Ruthven was so grateful he slipped an 0-2 curve past Art Howe for the final out. 


The Phils made a spirited run at winning the game in the seventh, but fell short. Bowa singled to right and Bob Boone beat out a perfectly placed bunt toward second ' before pinch hitter Greg Gross bunted them both along. Astro manager Bill Virdon lifted Ryan in favor of lefty Joe Sambito who, after walking Pete Rose intentionally, struck out Bake McBride. 


Virdon, playing the percentages to the hilt, then signaled for the righthanded Smith to deal with Schmidt He did it quite well, thank you, slipping a called third strike past the startled slugger.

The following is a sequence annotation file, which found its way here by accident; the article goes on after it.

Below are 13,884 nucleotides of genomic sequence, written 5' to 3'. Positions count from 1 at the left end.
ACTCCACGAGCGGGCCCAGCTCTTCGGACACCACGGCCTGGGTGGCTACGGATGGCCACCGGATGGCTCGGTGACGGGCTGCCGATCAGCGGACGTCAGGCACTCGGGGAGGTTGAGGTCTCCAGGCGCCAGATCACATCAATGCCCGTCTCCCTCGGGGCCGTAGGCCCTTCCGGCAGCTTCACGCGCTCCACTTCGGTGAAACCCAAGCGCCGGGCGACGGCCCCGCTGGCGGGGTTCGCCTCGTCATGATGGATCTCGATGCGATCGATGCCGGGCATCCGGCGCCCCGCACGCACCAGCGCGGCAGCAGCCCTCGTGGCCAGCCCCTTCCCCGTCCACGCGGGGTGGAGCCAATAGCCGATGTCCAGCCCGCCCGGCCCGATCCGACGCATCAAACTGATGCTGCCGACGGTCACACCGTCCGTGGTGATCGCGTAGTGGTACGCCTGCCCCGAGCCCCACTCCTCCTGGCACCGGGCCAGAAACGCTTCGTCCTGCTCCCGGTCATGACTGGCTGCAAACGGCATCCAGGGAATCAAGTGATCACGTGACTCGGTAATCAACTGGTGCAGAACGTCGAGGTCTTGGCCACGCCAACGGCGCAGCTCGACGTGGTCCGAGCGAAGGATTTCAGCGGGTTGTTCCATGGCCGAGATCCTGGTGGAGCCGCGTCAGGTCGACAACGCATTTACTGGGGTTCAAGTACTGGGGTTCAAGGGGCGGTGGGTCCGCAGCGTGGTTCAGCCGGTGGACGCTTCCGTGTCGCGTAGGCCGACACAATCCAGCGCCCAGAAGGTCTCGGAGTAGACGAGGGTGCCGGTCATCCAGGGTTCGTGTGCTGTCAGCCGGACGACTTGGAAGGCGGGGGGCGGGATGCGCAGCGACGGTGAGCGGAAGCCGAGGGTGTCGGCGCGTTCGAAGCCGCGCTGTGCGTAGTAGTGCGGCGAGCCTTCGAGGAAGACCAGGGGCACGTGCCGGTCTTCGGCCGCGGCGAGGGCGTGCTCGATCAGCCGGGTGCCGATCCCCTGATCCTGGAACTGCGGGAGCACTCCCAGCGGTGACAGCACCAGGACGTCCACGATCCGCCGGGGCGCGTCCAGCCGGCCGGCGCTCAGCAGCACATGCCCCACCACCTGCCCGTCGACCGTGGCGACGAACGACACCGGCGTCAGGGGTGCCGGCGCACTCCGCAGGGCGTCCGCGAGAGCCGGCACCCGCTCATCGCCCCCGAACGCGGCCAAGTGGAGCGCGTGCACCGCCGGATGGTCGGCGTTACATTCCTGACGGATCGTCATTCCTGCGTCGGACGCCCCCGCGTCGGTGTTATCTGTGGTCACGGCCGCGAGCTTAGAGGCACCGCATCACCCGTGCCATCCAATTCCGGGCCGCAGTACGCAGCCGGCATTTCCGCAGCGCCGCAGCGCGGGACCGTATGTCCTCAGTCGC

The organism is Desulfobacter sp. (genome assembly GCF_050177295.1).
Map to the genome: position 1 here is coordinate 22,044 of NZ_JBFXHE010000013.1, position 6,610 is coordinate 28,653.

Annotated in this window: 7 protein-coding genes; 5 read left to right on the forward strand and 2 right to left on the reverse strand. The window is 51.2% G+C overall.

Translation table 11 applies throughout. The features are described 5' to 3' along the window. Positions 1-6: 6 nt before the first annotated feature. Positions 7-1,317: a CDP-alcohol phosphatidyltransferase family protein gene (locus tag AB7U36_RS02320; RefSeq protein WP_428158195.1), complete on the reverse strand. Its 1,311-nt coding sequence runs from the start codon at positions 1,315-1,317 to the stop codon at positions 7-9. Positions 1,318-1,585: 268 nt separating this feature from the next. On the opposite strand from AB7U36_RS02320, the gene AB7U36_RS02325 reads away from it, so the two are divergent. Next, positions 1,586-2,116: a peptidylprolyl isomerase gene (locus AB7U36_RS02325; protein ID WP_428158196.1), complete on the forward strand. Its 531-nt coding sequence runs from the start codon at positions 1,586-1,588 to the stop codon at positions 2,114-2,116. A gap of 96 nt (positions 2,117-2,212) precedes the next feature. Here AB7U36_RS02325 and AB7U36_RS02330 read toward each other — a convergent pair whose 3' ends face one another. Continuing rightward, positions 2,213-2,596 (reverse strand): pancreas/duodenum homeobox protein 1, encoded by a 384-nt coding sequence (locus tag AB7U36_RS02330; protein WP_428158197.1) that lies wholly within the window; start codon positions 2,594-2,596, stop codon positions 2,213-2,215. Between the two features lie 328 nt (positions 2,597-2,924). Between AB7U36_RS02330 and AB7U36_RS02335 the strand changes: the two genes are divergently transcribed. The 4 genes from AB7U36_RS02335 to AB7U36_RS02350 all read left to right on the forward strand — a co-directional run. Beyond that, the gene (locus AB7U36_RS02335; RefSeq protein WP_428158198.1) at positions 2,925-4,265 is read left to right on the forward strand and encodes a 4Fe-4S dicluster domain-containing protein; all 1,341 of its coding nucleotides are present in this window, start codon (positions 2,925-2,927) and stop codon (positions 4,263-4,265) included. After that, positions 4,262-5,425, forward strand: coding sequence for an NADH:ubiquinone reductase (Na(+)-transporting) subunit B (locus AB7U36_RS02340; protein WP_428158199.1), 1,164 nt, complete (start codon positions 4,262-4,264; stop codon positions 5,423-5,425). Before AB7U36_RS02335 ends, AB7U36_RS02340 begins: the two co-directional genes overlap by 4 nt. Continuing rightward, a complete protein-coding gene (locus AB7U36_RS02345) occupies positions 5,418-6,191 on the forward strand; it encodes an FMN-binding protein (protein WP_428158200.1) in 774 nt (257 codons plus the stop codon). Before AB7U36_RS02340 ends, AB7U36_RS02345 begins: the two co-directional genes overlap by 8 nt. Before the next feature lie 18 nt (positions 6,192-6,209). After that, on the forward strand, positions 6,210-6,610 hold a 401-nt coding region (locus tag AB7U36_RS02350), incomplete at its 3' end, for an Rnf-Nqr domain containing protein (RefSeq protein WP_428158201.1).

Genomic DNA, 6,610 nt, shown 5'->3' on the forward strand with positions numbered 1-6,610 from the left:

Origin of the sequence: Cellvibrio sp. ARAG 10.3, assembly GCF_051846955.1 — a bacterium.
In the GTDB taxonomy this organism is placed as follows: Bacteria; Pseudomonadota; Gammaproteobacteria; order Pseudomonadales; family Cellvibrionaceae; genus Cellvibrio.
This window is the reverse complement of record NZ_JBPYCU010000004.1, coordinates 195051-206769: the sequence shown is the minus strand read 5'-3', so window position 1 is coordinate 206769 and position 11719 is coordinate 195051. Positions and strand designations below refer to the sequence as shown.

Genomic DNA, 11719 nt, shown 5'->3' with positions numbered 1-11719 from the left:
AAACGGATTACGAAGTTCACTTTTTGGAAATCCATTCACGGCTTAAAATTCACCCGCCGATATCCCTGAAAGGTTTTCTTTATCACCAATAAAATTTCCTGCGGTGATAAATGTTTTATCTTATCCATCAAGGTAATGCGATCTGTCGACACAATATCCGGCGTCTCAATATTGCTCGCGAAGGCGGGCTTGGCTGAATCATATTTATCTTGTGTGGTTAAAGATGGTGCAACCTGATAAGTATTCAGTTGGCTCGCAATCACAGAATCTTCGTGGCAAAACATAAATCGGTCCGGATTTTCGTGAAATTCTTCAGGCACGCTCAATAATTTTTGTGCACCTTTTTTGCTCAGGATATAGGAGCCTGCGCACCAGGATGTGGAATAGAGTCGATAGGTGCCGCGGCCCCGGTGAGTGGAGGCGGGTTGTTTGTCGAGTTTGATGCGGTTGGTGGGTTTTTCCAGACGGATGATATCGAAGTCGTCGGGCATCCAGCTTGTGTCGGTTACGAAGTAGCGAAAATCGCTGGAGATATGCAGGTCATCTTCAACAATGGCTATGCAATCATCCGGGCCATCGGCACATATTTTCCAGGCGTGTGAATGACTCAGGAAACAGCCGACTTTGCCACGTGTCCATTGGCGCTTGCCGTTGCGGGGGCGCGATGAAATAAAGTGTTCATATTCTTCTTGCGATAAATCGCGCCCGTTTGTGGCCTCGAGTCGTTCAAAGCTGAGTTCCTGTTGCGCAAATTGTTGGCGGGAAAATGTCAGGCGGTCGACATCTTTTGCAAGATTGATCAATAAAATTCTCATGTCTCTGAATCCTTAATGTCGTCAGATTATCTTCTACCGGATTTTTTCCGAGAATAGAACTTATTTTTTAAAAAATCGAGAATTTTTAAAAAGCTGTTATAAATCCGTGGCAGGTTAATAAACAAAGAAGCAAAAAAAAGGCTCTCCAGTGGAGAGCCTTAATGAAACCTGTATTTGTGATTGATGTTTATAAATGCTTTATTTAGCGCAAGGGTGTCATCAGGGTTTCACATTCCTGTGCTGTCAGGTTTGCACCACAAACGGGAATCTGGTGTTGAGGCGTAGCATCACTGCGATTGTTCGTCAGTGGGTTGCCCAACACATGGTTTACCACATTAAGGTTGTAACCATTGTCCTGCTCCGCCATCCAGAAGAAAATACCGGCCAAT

Ruthven put himself behind the eight ball with bases-on-balls once too often in the seventh – and again it was the smooth-swinging Puhl who made him pay.


Ryan drew Rufus' fifth walk with – you guessed it – two out. Puhl lined a shot just out of the reach of a streaking Bake McBride for a double, and Ryan motored home ahead of Trillo's wide relay throw. 


Ruthven retired Cabell on a soft fly to right to end the inning, but Green had seen enough and sent Gross out to pinch bunt for the his 6-3 righthander during the Phils' abortive rally in the bottom of the inning.